Of particular interest to me was Brendan Nyhan, a political science professor from Dartmouth College, who spoke about why myth-busting usually doesn’t work — and why people cling to incorrect assumptions even more tightly when presented with facts. I’m a big believer in fact-sharing, but it can backfire because facts often challenge people’s deeply held beliefs. “Throwing facts and science at people isn’t the answer,” Nyhan said. So what is? In part, he told us that values and identity matter when you’re trying to dispel misconceptions.

The way I see it, nothing gets at the heart of human values and personal identity better than stories. And I think storytelling is the best possible way to gently communicate facts. I call it “take-your-medicine” storytelling — the story is the sugar that helps the medicine go down. And it works. I’ve been using it successfully for years to motivate people to improve their health and their lives.

LAF_5753Everything I experienced at frank will help me build on my skills and find new ways to use storytelling to educate and engage. In fact, some of it found its way into the presentation I’m giving at the 2015 Plain Talk health literacy conference.

In my session at Plain Talk on using storytelling to boost health literacy, I’ll be educating attendees on the principles of good storytelling. I’ll use examples like The West Wing, which is stellar take-your-medicine storytelling because it teaches people facts while entertaining them with stories of characters they care about.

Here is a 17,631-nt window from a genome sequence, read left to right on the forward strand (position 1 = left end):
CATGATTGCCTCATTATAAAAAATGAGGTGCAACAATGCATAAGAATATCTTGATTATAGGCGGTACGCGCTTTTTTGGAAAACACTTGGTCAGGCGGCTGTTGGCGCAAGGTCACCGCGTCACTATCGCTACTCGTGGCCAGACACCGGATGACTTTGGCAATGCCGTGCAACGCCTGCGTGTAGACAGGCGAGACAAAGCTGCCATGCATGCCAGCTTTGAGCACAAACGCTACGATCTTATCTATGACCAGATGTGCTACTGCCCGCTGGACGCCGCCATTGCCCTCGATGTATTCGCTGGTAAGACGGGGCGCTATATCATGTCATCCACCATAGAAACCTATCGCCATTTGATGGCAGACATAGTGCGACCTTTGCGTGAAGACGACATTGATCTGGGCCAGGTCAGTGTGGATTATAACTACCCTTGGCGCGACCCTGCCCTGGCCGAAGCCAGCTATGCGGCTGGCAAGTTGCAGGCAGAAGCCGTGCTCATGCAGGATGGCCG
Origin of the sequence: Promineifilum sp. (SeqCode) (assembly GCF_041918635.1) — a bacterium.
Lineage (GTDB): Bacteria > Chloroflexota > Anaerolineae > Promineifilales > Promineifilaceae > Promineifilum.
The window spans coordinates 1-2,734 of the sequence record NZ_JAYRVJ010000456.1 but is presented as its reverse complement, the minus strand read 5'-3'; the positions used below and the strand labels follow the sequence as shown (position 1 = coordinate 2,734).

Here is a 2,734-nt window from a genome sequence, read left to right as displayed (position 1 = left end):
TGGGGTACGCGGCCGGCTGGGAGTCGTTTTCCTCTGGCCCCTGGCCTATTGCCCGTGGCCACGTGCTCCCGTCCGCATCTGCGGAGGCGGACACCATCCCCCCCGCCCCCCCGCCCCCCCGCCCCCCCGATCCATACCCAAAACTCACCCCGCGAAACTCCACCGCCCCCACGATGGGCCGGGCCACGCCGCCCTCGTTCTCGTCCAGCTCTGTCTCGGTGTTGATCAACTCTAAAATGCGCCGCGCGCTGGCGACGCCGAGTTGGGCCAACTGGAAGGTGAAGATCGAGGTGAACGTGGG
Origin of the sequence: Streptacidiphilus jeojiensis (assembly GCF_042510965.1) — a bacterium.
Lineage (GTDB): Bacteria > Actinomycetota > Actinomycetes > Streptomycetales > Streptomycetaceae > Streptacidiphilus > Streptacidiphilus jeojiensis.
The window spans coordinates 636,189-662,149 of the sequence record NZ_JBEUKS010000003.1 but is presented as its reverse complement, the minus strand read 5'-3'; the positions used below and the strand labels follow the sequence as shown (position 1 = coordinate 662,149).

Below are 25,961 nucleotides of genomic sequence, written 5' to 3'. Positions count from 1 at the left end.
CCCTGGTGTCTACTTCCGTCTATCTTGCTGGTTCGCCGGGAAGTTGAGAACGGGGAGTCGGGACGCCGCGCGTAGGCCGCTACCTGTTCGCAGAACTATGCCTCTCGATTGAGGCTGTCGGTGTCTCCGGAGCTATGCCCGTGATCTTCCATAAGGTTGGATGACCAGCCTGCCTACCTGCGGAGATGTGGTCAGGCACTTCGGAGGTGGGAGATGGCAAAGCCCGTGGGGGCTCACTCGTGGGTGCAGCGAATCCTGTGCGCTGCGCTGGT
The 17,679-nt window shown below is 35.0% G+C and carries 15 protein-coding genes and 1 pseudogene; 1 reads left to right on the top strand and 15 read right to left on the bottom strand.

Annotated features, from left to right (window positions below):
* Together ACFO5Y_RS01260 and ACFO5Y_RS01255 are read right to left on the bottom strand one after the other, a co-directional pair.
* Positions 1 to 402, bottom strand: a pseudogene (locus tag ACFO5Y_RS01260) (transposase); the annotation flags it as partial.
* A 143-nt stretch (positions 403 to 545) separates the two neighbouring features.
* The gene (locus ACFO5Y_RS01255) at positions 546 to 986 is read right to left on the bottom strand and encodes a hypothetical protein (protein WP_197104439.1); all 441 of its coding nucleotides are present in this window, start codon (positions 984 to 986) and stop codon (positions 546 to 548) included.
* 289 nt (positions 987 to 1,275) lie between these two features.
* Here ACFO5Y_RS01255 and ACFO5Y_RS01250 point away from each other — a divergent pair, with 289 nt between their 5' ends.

Especially in healthcare, storytelling provides invaluable context that makes it easier to learn and remember information. It provides a framework for communicating even the most uncomfortable topics. It turns what might otherwise have been a pile of cold, clinical facts into a personal story of the human experience, which is something every one of us can relate to. Storytelling is one of the best ways there is to communicate complex topics with clarity.

We all know what storytelling is. It’s part of our everyday lives. But storytelling is something many people don’t feel confident doing themselves. I’m excited to have the opportunity to help others shape and refine their own storytelling skills — the seeds of which were probably planted in childhood. With the right guidance, everyone can use the power of storytelling to make their communications more meaningful and memorable.

Photos by LAF Lines Photography.

To change minds, just tell the truth

Nothing is more powerful than the truth.

Just ask Theresa. Her mind was made up in opposition to the Affordable Care Act (ACA). Well, it was until she read some of the ACA success stories I’ve been posting at Eclectablog.

DontTreadI didn’t embellish. I simply helped people tell their own stories of getting health insurance — some for the first time, others despite having a pre-existing condition, and often for less than they were paying before.

I let the true stories speak for themselves. And Theresa listened.

Then, she shared her own story. Because she wanted others to know the truth.

Read Theresa’s story at Eclectablog.